From a pro-democracy perspective, engaging Assad is also preferable. The continued bloodshed in Iraq has shown that democracy is best promoted in fractious Middle Eastern societies through pressurising existing regimes rather than sudden regime change. Assad can be squeezed at present.
I remember on a visit to Lithuania meeting with then Prime Minister Brazauskas. He had been head of the Communist Party but following the fall of the Berlin Wall he reinvented himself as head of the Social-Democratic Party. He was a leader. And the policies of the party he led were less important than the leadership itself.
Similarly, Assad has slowly absorbed the leadership principle. His key aim is to maintain his leadership rather than impose a dictatorship. Gradual reform through the pressurising of Assad from above and encouraging free-speech from below is the best means to get the democratic message through. So ironically, the best way to support democracy in Iraq, Lebanon, Palestine and Syria will be through the engagement of a dictator in Syria.
The UK, US and Israel – democracies committed to combating terrorism – are most effective when acting together. Current UK-US policy in the Middle East is primarily focussed on stabilizing Iraq. Israel should act now or it could be left in a worse-case scenario where the West engage Syria as Israel watches from the sidelines and is forced into a less beneficial peace treaty.
Benefits to Syria
For Syria, the West and western-supporting Arab states are its natural sphere of activities. The ruling Baathist party drew its influence from Western political ideology. Syria borders western-looking Lebanon and Turkey. The French language is spoken by many. And, only 50 years ago, Syria was part of a single country with Egypt.
The realignment to Iran was more circumstantial than ideological. Following Syria’s implication in the assassination of Lebanese prime minister Rafik Hariri in 2005, Arab nations withdrew further support from Syria forcing her further into the hands of Iran. So, Syria is looking for an "extended hand" from the West.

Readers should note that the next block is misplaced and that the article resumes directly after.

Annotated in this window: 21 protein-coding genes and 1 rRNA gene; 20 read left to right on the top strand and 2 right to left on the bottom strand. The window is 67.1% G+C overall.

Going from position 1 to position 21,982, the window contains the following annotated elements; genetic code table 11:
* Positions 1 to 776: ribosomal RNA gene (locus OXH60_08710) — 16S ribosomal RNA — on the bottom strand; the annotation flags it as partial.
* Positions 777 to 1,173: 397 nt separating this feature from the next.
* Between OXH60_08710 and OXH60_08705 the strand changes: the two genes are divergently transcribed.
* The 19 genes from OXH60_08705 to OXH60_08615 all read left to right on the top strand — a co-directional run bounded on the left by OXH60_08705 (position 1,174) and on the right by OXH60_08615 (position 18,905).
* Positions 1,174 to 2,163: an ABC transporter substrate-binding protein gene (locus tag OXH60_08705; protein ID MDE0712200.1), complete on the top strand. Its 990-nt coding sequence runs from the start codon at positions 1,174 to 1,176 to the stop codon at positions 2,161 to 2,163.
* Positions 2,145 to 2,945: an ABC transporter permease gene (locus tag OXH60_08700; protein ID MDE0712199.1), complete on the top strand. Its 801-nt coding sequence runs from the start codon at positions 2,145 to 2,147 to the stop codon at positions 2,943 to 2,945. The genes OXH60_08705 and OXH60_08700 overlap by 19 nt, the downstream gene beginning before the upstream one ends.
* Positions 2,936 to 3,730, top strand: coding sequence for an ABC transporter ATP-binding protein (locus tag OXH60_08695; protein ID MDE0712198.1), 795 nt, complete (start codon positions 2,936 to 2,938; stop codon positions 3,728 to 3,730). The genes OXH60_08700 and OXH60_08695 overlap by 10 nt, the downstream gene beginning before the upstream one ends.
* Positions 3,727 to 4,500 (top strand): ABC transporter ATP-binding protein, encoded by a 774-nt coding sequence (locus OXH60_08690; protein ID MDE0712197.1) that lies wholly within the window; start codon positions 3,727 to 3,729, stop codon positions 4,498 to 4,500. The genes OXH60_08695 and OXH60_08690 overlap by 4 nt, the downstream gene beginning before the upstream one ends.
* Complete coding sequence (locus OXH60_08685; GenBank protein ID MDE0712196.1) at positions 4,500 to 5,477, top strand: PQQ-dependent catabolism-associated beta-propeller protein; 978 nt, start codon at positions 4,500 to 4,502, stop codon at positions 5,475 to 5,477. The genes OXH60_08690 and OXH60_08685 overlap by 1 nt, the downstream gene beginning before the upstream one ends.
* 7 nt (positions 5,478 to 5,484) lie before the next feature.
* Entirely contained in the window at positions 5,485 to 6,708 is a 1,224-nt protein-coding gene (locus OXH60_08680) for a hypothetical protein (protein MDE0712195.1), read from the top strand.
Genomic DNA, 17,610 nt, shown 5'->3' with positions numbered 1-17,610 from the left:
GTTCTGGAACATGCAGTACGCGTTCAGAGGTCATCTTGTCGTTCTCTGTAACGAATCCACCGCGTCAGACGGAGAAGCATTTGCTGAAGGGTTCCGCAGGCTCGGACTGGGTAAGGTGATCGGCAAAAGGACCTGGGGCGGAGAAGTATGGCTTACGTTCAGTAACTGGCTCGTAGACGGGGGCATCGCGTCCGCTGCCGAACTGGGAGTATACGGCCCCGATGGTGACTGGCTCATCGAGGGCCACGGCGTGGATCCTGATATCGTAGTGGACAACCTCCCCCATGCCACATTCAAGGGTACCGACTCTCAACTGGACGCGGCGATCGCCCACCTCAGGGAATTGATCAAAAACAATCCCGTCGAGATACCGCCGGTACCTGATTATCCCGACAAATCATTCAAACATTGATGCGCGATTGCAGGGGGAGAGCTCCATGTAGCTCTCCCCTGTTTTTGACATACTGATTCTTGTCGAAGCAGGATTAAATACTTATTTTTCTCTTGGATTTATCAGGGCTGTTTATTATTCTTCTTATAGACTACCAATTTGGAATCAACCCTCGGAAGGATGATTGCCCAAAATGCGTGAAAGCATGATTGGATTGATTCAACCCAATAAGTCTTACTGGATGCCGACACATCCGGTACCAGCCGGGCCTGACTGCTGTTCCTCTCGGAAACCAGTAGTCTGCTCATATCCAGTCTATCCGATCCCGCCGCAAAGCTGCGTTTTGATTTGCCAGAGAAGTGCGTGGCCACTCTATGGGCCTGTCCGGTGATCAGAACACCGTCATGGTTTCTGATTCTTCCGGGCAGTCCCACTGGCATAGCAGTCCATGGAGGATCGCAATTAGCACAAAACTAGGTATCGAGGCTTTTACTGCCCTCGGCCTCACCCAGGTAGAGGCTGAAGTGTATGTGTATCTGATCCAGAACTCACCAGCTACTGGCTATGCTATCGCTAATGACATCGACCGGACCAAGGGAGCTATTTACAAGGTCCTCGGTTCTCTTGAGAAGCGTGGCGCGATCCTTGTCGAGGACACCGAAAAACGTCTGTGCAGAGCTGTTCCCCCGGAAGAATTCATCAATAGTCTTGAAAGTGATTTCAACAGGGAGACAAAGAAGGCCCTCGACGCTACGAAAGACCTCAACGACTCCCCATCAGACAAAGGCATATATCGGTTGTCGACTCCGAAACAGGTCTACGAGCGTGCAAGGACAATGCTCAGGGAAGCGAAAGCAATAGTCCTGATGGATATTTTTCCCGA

Assad’s promises of reform - economic and political – have failed to bear fruit. The frustrated population of Damascus is desperate for legal versions of Microsoft Windows and for high-speed internet, for good hamburgers and chips with a crunch, for decent cars and disposable income. A strategic realignment with the West would provide Syria with these goods, satisfy the population and give Assad a quick fix to his failed policies
Syrians are also well aware of the price they paid for their Cold War misalignment. It has set them back decades. Assad knows the pros and cons of Western alignment. He studied in London – not Moscow! And Syrians look in envy at the Egyptian development that resulted from their realignment to the West in the 1970s. The world is drawing up lines again, and the thought of sitting on the anti-Western bench again is chilling for many.
Finally, Syria will regain the Golan Heights. This is a high price to extract from Israel. But Assad knows that with world pressure he can achieve this goal which eluded his father.
Assad needs a place to land in the West. The West needs Assad to isolate Iran, weaken Hamas and Hizbullah. Would engagement definitely succeed? Maybe. Would Assad be able to deliver? Perhaps. But, it is worth testing his intentions? Definitely. So engage Syria and isolate Iran.
Terry Newman currently works between Cairo and Tel Aviv as a political analyst and business consultant